“At first, the mind tumbles like a waterfall In mid-course, it becomes calm like a river flowing slowly In the end, it is an ocean where two halves merge in one. ”
I was introduced to meditation at the age of 19. My mom took me to a guru whom she thought might help. I didn’t understand why she thought that I needed help. I was already attending university in another city. I was only visiting my parents every other weekend. Of course, the fact that she thought I needed help struck me. I considered myself a very normal university student. I was attending seminars, drinking tons of Red Bull, eating lots of junk food, and not doing any exercise. Perhaps my mom did see things which were invisible to my eyes. I was skeptical about meeting with the guru for the first time. I remember asking my mom if he was going to treat me badly or make me feel uncomfortable. Had I known how uncomfortable he was going to make me feel, I probably would never have started attending sessions with him It wasn’t that he treated me badly at all. It was the “mirror” that he held and made me sit with. The sessions were very often uncomfortable. I promised myself several times that I wouldn’t come back. But after a couple days, something in me wanted to relive the same experience. So, I never stopped going.
MEDITATE Meditation Guide Photo Gallery
We were practicing guided meditations. My guru was the voice guiding me through a meditative experience. The first several times I just couldn’t be still. I remember that my body wanted to start letting go, but my mind didn’t. I was scared to close my eyes. I feared the unknown. I was scared to lose control. After several sessions, I remember my guru snapped at me and said: “G, why can’t you just let your mind relax?” I had no idea what he meant by relaxation. When you live so long with a tense mind, it becomes your norm. We forget the state of relaxation, like how effortless we were as children, and our true nature. It’s like smoking a cigarette. The first couple of times the body rejects it; we can’t even inhale the toxins. We get a sudden headache, and we’re ready to throw up. But these reactions diminish over time, and we forget how good it feels to breathe in without toxins and how much easier life is without the toxic load.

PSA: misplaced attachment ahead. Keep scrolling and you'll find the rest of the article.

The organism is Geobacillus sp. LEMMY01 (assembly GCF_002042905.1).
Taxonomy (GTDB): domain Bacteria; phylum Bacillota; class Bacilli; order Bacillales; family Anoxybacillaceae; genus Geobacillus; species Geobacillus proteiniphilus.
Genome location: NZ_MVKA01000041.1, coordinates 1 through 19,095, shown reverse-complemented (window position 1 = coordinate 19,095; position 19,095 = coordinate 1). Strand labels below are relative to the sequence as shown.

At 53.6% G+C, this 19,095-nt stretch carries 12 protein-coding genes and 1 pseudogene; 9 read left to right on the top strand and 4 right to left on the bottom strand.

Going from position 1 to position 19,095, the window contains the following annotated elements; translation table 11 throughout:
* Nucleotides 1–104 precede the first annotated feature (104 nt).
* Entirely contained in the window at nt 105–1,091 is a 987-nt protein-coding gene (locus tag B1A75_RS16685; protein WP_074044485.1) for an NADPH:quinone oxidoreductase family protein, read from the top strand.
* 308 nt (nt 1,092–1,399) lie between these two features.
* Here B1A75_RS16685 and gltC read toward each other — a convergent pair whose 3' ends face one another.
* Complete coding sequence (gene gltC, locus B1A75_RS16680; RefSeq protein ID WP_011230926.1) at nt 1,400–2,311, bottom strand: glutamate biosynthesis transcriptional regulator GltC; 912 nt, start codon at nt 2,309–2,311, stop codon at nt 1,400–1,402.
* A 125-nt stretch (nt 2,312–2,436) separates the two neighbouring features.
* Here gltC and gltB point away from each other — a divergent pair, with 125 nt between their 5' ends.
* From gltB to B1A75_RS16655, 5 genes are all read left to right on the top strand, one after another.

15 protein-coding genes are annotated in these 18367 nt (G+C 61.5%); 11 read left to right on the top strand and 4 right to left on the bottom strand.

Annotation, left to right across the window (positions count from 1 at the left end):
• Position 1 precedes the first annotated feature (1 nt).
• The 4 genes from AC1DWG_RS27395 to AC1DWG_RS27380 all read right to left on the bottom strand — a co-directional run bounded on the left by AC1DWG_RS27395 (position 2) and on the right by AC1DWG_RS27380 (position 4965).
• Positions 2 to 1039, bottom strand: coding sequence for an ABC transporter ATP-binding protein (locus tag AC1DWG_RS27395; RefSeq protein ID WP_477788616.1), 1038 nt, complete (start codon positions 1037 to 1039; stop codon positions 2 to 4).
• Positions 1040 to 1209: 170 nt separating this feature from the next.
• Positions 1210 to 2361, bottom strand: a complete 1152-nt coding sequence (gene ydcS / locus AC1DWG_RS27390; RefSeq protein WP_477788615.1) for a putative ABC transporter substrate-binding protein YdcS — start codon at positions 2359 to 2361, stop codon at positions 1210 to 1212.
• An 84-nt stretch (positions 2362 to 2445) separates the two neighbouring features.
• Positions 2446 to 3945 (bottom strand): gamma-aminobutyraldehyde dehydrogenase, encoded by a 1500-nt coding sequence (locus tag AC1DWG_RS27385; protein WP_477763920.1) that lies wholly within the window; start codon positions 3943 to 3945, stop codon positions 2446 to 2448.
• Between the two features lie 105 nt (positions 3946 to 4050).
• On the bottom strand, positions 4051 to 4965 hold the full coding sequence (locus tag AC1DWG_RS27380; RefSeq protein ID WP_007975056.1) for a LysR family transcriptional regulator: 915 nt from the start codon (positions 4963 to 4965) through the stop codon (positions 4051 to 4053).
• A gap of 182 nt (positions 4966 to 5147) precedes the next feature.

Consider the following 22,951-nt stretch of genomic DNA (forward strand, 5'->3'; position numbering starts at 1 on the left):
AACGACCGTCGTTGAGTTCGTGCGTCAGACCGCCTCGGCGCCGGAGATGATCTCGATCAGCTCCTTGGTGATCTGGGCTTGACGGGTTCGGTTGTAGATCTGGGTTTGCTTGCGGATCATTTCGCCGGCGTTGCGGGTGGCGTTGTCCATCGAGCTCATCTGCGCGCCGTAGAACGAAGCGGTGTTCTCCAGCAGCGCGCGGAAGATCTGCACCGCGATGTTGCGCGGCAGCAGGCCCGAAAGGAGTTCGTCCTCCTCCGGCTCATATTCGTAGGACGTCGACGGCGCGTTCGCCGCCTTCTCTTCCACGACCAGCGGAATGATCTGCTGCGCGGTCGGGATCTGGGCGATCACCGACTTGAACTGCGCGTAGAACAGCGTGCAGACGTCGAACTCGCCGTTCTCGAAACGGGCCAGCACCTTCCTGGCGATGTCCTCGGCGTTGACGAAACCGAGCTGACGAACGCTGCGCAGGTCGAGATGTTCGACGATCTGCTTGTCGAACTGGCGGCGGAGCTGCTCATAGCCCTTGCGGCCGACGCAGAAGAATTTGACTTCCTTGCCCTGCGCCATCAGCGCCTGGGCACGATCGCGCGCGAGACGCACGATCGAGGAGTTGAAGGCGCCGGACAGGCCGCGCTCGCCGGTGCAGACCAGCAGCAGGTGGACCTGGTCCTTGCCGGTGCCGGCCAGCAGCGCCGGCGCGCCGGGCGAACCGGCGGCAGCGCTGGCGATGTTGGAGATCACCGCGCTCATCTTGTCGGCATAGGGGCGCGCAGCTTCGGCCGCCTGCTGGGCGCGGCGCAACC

Meditation guides us back to our true nature. Our divine light. Once we start practicing, we see a rippling effect in all areas of our lives. We release unhealthy patterns, cultivate patience, or smooth out stressful relationships. The first thing I experience after starting back with meditation is more conscious eating choices. I tend to be drawn towards drinking water and eating a vegetarian diet. It’s something the body naturally craves, and I don’t even have to make an extra effort or force myself to eat a healthy diet. The body just knows what it needs. I also feel more connected, more at peace and harmony when I meditate. Meditations can be an invaluable tool for creating health and well-being, as well as personal and spiritual growth. However, knowing that meditation is good for us is one thing. Sitting down every day to do it is another. The reason I’m saying this is because I always notice a difference when I don’t meditate for a prolonged time and when I meditate consistently. If we want to experience all the benefits of meditation, consistency is the key. We must practice daily.
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